DETROIT – It was a whirlwind finish for goalie Eddie Mio in Game 1 of the Alumni Showdown doubleheader at Comerica Park Tuesday afternoon.
The former Red Wings goalie made a series of saves as time expired to preserve a 5-4 win over a team of ex-Toronto Maple Leafs.
“It was a flurry,” Mio said. “They seemed to have a lot of blue going around the ice and it kind of flashed back to the 90s when we played Toronto (alumni) and (Tim Cheveldae) was in net. It was kind of the same thing. We were up by three goals with three minutes left to go and they kept fighting, but this time they scored in the last minutes. All that was going through my mind was ‘No way!’ We got lucky at the end.”
The Red Wings old-timers took a one-goal lead into the intermission on goals by defenseman Jiri Fischer, center Kevin Miller and right wing Petr Klima. Detroit grabbed an early 2-0 lead when Fischer and Miller scored a minute a part on Leafs goalies Doug Favell and Peter Ing, respectively.
“It was awesome and I really didn’t know what to do, celebrate or play it cool,” said Fischer, who also assisted on Aaron Ward’s game-winner. “Now looking back, it was awesome. In the moment I didn’t know what to do when it went in. Then the snow started coming down halfway through the first and then halfway through the second and the hockey picked up as Toronto really tried to get back into it.”
Miller gave the Wings a 2-0 lead on an assist by Ward before the Leafs got goals from Stew Gavin and Todd Warriner to tie the game at 2-2. Klima than gave the Wings a one-goal lead when he scored from the slot on a pass from Martin Lapointe with 4:04 left in the first period.
Pat Verbeek’s goal from Miller and Mathieu Schneider gave the Wings a 4-2 lead with 15:40 in the second. Ward scored his eventual game-winner from Fischer and Jimmy Carson with 11:50 left before the Maple Leafs mounted a comeback on goals by Brad May and Tom Fergus, who connected on a laser from the point that beat Mio with 2:31 left in regulation.
Fergus’s goal cut the Leafs’ deficit to one, but the shot by the 51-year-old center didn’t surprise former Red Wings forward Dallas Drake.
“I remember watching him as a kid and he always had an unbelievable shot and can still fire it,” Drake said. “But most of the time your shots not going to get as bad as your legs.”
The Leafs came close to sending the first game into a shootout, but the 59-year-old Mio – playing on a bad hip and all – managed to kept the puck out of the net in the waning seconds.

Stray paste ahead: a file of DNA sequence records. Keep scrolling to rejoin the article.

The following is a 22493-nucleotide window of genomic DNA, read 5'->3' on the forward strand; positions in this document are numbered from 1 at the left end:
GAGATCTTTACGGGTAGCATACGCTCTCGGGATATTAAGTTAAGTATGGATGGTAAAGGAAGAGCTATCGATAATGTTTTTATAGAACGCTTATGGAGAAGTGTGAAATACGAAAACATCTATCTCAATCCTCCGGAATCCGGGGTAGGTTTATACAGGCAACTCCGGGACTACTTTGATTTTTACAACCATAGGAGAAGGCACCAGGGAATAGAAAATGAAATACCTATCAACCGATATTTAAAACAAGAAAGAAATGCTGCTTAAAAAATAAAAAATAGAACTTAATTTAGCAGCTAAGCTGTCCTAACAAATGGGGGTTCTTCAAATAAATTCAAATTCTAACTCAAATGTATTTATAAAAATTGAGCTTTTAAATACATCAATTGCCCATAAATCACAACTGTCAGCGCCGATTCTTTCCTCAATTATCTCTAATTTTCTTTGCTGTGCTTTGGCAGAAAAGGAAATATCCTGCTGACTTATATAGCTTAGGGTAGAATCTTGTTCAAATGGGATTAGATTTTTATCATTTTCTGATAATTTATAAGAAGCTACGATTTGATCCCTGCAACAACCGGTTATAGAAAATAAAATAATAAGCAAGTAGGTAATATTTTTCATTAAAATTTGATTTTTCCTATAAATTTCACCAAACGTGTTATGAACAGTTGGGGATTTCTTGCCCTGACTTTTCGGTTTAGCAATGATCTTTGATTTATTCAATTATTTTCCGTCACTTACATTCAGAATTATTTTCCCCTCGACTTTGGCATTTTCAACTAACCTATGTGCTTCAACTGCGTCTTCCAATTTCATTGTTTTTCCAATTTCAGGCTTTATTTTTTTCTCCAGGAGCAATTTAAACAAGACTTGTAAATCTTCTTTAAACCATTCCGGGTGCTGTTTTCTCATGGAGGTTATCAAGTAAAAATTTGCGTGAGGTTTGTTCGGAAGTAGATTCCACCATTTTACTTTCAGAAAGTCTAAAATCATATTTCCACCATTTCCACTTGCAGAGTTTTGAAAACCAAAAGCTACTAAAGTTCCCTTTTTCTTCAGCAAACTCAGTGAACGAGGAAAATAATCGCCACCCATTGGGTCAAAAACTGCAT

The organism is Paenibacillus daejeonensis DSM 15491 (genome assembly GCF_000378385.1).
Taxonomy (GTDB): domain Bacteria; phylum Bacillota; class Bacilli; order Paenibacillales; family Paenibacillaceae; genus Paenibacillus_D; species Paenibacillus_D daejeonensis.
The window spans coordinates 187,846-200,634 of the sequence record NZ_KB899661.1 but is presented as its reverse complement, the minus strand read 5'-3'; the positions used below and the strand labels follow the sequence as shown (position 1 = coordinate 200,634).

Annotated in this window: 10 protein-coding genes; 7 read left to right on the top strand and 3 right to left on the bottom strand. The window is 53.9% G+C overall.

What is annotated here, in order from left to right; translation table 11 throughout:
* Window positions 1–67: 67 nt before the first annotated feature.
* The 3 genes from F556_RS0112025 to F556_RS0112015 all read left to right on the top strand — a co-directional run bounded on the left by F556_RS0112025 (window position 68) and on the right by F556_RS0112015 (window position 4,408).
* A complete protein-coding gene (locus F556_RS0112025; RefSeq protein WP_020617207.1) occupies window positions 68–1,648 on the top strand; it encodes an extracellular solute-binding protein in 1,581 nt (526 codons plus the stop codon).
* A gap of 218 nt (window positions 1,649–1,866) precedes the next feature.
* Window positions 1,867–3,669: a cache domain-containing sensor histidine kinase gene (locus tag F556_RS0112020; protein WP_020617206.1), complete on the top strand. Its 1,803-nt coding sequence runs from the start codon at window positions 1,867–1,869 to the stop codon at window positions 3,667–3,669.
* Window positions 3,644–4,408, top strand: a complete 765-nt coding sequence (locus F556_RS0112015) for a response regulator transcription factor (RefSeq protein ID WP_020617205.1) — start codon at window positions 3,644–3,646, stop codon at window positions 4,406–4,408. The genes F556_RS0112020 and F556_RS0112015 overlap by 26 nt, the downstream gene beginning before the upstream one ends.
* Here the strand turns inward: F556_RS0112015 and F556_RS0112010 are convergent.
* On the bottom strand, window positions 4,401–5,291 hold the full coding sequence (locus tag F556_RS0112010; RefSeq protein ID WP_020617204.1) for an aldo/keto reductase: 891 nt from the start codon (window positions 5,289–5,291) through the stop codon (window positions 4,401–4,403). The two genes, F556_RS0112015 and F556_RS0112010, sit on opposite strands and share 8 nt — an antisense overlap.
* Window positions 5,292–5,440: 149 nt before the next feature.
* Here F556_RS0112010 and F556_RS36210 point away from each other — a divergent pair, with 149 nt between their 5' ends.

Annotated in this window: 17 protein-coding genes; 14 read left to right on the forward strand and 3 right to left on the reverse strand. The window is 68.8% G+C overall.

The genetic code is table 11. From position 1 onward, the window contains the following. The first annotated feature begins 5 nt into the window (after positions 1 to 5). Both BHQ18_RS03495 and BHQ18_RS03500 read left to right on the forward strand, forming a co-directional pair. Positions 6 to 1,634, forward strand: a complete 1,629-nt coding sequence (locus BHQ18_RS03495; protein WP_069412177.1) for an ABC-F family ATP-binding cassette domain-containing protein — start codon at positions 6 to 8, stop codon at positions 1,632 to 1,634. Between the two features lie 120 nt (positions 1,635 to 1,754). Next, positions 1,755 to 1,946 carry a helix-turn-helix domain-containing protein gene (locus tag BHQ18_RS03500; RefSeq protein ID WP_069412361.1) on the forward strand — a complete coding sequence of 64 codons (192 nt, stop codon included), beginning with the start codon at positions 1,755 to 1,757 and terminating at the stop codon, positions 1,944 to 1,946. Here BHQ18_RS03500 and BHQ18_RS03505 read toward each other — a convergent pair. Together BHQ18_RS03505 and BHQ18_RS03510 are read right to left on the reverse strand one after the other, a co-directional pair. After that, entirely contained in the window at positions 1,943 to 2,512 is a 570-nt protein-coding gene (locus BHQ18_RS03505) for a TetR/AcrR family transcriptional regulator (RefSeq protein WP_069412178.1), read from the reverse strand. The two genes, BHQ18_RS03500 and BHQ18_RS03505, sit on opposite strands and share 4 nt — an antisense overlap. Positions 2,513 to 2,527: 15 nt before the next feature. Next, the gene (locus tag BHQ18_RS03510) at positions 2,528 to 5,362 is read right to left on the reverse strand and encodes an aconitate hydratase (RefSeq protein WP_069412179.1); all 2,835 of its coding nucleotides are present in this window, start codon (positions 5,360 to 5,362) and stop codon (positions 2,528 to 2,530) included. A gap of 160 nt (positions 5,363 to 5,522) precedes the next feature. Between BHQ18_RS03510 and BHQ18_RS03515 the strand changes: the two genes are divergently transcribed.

“Yeah, he really wanted to win that game. He was great,” said legendary coach Scotty Bowman, who was behind the Wings’ bench for both alumni games.
But the thing that the 80-year-old Bowman said he’ll remember most about Game 1 was the remarkable performance of 74-year-old Red Berenson, whom he coached in St. Louis from 1967-71.
“It was unbelievable for some of them, really, like Red Berenson,” Bowman said. “And he was winning face-offs. That was amazing.”
For Berenson, the highlight of the day was playing alongside two players he coached at the University of Michigan – Ward and right wing Mike Knuble.
“What a bonus to be able to play with two former players who played for me at Michigan and we’re still good friends,” said Berenson, who began his NHL career playing for Montreal coach Toe Blake in 1962. “So that was fun, though it was a little scary when I thought, ‘Geez, we’re playing with guys this young, I better keep up.’ But it was fun.”
Berenson was one of two guys who played in the Alumni Showdown who actually started his NHL career in the Original Six era. The other was 68-year-old center Mike Walton, who began his career with the Leafs in 1965.
Berenson, who beat Leafs center Dave McLlwain on critical defensive zone face-off late in the game, was the talk of the Wings’ dressing room after the game.
As for Berenson’s stamina against players, in some cases 40-years young, Knuble isn’t surprised.
“To be in shape and to be as healthy as he is, even when I was there, his physical fitness was a priority to him,” said Knuble, who played at Michigan from 1991-95. “He was always the skinniest guy, but he always took the attitude of ‘How can I tell my players to be in shape when I’m not in shape?’ He was absolutely leading by example when we were playing there and it’s great that he hasn’t changed a bit.”
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